The body of literature demonstrating the validity of PROMIS measures in specific clinical populations remains very much in a nascent stage, but has included several studies in patients with SLE, including one with juvenile-onset SLE and several studies of adults with SLE described elsewhere in this paper. A cross-sectional study of SLE patients recruited through an Internet panel company used measures from PROMIS and another National Institutes of Health-funded initiative, the Quality of Life in Neurologic Disorders, to assess the PRO measures’ associations with patient-reported SLE disease severity (Lai J-S, Jensen SE, Kaiser K, et al. An evaluation of health-related quality of life in patients with systemic lupus erythematosus using PROMIS, unpublished.). The PROMIS measures included the PROMIS-29 health profile, a measure composed of 4 items from each of 7 domains (depression, anxiety, physical function, pain interference, fatigue, sleep disturbance, and ability to participate in social roles and activities) and a 0 to 10 pain intensity item, and the psychosocial illness impact-negative short form. Compared with the general population norms, nearly all scores were at least one-half of a standard deviation worse (ie, 5 T-score units) with fatigue, pain interference, physical function, and psychosocial illness impact being the worst (ie, 1 standard deviation worse than the norms). Acceptable test–retest reliability (>0.7) was found on all instruments (range, 0.78–0.94).
The Activity in Lupus to Energize and Renew study was a cross-sectional study designed to test the relationship between subjective fatigue and objectively measured physical activity in patients with SLE. The study included PROMIS measures (PROMIS Version 1.0; 8-item short forms for fatigue, pain interference, anxiety, depression, sleep disturbance, sleep-related impairment, and physical function), and accelerometer-based physical activity in patients with SLE. All PROMIS short forms demonstrated excellent internal consistency reliability (Cronbach alpha, all >0.90). Results demonstrated significant negative correlations between minutes of bouted moderate-to-vigorous physical activity and physical function, fatigue, and pain interference. Bouted moderate/vigorous physical activity minutes correlated with lower PROMIS-measured fatigue ( r = -0.20; P = .03). Both light physical activity and moderate/vigorous physical activity minutes correlated with better physical function ( r = 0.19 [ P = .04] and r = 0.25 [ P = .006], respectively). Mean PROMIS T-scores for fatigue, pain interference, anxiety, sleep disturbance, sleep-related impairment, and physical function were each one-half of a standard deviation worse than the general US population mean.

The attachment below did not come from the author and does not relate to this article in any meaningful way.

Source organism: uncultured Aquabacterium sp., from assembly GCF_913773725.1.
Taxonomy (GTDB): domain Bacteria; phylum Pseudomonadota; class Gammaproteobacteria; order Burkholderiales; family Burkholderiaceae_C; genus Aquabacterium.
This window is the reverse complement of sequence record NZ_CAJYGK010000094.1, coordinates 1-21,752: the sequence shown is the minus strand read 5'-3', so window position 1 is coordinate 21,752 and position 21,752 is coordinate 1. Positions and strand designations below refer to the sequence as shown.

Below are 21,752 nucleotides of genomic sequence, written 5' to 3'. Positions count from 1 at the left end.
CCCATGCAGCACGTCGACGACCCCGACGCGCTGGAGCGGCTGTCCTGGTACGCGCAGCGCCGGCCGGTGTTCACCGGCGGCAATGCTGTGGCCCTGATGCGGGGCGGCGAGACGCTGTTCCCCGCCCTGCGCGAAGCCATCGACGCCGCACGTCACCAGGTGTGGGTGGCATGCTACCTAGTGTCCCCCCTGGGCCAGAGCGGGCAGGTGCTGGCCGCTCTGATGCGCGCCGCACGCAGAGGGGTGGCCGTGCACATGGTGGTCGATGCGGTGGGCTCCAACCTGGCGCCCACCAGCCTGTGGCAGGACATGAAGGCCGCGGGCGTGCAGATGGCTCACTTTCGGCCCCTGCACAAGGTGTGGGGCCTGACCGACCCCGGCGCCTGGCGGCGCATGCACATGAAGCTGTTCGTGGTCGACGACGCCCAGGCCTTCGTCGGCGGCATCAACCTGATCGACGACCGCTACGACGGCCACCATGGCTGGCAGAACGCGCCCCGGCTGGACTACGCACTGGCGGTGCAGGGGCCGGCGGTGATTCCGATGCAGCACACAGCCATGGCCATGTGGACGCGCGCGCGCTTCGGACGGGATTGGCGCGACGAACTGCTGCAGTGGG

PROMIS allows for standardized comparison of health status across chronic disease populations in addition to comparing with population-normed data; PROMIS measures are disease agnostic. For example, comparisons of the PROMIS scores reported by SLE patients in this study to a large sample of individuals with arthritis (either rheumatoid arthritis or osteoarthritis) who completed the same PROMIS measures demonstrated that anxiety, depression, fatigue, and pain Interference scores were worse in this SLE sample, whereas physical function and satisfaction with social role scores were similar. Studies of rheumatic disease patients incorporating PROMIS measures have also shown that, compared with patients with systemic sclerosis, patients with SLE reported similar fatigue, more sleep disturbance, and better physical function. Compared with patients with osteoarthritis, SLE patients had more fatigue but better physical function.
PROMIS measures offer several advantages, including brevity and reduced burden; improved measurement with increased precision, allowing for increased power and reduced sample sizes; and flexible administration (established short forms of various lengths, custom short forms, CATs). They are domain specific rather than disease specific, and have a standardized scoring/metric, with a mean of 50 and standard deviation of 10, with most domains centered around the US general population, allowing for comparability across short forms and CATs and across studies and clinical conditions. Users of PROMIS measures have the ability to transform scores from other measures to the PROMIS score metric through PROsetta Stone linking methodology, and the measures are psychometrically sound, developed using state-of-the-science methods.
Although studies using PROMIS measures in people with SLE are only just emerging, these measurement tools seem to be appropriate for use in this population. The evidence to date suggests that PROMIS represents a system of valid and psychometric robust measurement tools that can provide brief yet precise scores for monitoring patients’ HRQOL across relevant domains with minimal respondent burden. Additional research is needed to contribute to the evidence supporting the validity of the PROMIS measures in SLE. There is a need for studies to focus on the development of interpretive aids for PROMIS measures so researchers, clinicians, and patients can better understand what the scores and score changes mean in an informative, clinical context.